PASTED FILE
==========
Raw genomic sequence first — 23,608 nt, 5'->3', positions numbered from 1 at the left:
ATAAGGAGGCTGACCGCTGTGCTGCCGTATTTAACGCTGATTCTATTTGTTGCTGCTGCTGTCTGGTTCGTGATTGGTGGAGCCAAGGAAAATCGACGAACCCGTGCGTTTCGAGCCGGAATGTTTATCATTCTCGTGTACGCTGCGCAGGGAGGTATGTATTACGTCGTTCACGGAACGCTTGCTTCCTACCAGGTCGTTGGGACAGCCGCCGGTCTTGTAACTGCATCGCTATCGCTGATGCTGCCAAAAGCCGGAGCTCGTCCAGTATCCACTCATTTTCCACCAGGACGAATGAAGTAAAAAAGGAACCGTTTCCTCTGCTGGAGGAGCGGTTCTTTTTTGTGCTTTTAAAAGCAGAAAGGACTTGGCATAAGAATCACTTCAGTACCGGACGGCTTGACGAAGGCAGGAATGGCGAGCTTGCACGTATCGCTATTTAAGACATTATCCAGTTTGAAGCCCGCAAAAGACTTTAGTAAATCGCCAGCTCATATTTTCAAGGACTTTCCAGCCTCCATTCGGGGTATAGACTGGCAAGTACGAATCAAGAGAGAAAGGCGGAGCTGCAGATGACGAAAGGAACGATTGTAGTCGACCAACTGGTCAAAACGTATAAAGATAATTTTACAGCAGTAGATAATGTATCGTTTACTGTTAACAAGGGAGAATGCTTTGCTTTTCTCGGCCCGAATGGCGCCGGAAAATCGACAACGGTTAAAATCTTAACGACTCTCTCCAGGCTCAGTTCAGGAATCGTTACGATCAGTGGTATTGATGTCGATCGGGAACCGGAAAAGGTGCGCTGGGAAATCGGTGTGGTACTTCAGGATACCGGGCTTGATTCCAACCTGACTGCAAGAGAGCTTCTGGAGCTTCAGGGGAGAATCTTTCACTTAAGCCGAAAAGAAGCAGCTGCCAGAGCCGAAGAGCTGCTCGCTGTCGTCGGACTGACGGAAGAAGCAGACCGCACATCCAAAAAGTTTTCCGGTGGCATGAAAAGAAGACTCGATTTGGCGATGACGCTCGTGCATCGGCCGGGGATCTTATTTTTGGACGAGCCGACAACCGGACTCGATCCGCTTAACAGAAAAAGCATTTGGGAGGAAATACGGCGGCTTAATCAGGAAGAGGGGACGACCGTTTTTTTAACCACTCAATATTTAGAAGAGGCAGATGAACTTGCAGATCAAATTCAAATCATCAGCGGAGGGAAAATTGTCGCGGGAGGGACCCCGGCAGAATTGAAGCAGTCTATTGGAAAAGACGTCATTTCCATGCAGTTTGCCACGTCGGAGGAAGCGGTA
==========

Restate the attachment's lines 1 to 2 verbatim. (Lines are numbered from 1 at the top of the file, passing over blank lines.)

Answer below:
Raw genomic sequence first — 23,608 nt, 5'->3', positions numbered from 1 at the left:
ATAAGGAGGCTGACCGCTGTGCTGCCGTATTTAACGCTGATTCTATTTGTTGCTGCTGCTGTCTGGTTCGTGATTGGTGGAGCCAAGGAAAATCGACGAACCCGTGCGTTTCGAGCCGGAATGTTTATCATTCTCGTGTACGCTGCGCAGGGAGGTATGTATTACGTCGTTCACGGAACGCTTGCTTCCTACCAGGTCGTTGGGACAGCCGCCGGTCTTGTAACTGCATCGCTATCGCTGATGCTGCCAAAAGCCGGAGCTCGTCCAGTATCCACTCATTTTCCACCAGGACGAATGAAGTAAAAAAGGAACCGTTTCCTCTGCTGGAGGAGCGGTTCTTTTTTGTGCTTTTAAAAGCAGAAAGGACTTGGCATAAGAATCACTTCAGTACCGGACGGCTTGACGAAGGCAGGAATGGCGAGCTTGCACGTATCGCTATTTAAGACATTATCCAGTTTGAAGCCCGCAAAAGACTTTAGTAAATCGCCAGCTCATATTTTCAAGGACTTTCCAGCCTCCATTCGGGGTATAGACTGGCAAGTACGAATCAAGAGAGAAAGGCGGAGCTGCAGATGACGAAAGGAACGATTGTAGTCGACCAACTGGTCAAAACGTATAAAGATAATTTTACAGCAGTAGATAATGTATCGTTTACTGTTAACAAGGGAGAATGCTTTGCTTTTCTCGGCCCGAATGGCGCCGGAAAATCGACAACGGTTAAAATCTTAACGACTCTCTCCAGGCTCAGTTCAGGAATCGTTACGATCAGTGGTATTGATGTCGATCGGGAACCGGAAAAGGTGCGCTGGGAAATCGGTGTGGTACTTCAGGATACCGGGCTTGATTCCAACCTGACTGCAAGAGAGCTTCTGGAGCTTCAGGGGAGAATCTTTCACTTAAGCCGAAAAGAAGCAGCTGCCAGAGCCGAAGAGCTGCTCGCTGTCGTCGGACTGACGGAAGAAGCAGACCGCACATCCAAAAAGTTTTCCGGTGGCATGAAAAGAAGACTCGATTTGGCGATGACGCTCGTGCATCGGCCGGGGATCTTATTTTTGGACGAGCCGACAACCGGACTCGATCCGCTTAACAGAAAAAGCATTTGGGAGGAAATACGGCGGCTTAATCAGGAAGAGGGGACGACCGTTTTTTTAACCACTCAATATTTAGAAGAGGCAGATGAACTTGCAGATCAAATTCAAATCATCAGCGGAGGGAAAATTGTCGCGGGAGGGACCCCGGCAGAATTGAAGCAGTCTATTGGAAAAGACGTCATTTCCATGCAGTTTGCCACGTCGGAGGAAGCGGTA